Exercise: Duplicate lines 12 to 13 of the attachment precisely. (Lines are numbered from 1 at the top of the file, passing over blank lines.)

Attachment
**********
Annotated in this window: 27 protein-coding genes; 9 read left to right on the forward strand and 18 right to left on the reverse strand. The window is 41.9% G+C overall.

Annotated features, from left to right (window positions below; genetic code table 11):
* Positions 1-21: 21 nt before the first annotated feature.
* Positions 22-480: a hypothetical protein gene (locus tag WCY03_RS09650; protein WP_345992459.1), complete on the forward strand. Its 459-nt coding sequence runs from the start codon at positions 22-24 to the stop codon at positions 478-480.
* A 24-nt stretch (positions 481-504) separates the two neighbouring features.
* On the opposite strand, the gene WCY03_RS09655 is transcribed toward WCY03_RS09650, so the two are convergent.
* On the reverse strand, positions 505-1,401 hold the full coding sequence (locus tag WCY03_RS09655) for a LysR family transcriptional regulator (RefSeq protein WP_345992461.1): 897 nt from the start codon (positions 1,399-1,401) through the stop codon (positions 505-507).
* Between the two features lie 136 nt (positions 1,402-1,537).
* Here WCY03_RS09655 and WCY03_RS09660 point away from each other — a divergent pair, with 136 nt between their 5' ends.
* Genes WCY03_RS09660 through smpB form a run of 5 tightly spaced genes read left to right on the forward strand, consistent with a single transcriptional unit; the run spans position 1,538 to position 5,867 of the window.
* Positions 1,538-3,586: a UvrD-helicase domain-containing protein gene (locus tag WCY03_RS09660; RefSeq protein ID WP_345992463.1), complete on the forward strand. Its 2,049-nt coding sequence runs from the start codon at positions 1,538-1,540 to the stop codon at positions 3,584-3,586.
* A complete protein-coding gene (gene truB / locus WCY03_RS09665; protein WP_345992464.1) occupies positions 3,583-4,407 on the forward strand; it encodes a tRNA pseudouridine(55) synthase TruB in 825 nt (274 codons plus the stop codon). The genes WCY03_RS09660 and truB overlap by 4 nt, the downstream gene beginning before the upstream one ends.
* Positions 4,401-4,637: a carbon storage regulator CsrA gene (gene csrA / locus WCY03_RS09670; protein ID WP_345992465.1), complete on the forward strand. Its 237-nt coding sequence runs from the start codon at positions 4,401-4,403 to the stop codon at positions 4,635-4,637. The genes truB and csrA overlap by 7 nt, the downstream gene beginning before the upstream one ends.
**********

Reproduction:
* A complete protein-coding gene (gene truB / locus WCY03_RS09665; protein WP_345992464.1) occupies positions 3,583-4,407 on the forward strand; it encodes a tRNA pseudouridine(55) synthase TruB in 825 nt (274 codons plus the stop codon). The genes WCY03_RS09660 and truB overlap by 4 nt, the downstream gene beginning before the upstream one ends.
* Positions 4,401-4,637: a carbon storage regulator CsrA gene (gene csrA / locus WCY03_RS09670; protein ID WP_345992465.1), complete on the forward strand. Its 237-nt coding sequence runs from the start codon at positions 4,401-4,403 to the stop codon at positions 4,635-4,637. The genes truB and csrA overlap by 7 nt, the downstream gene beginning before the upstream one ends.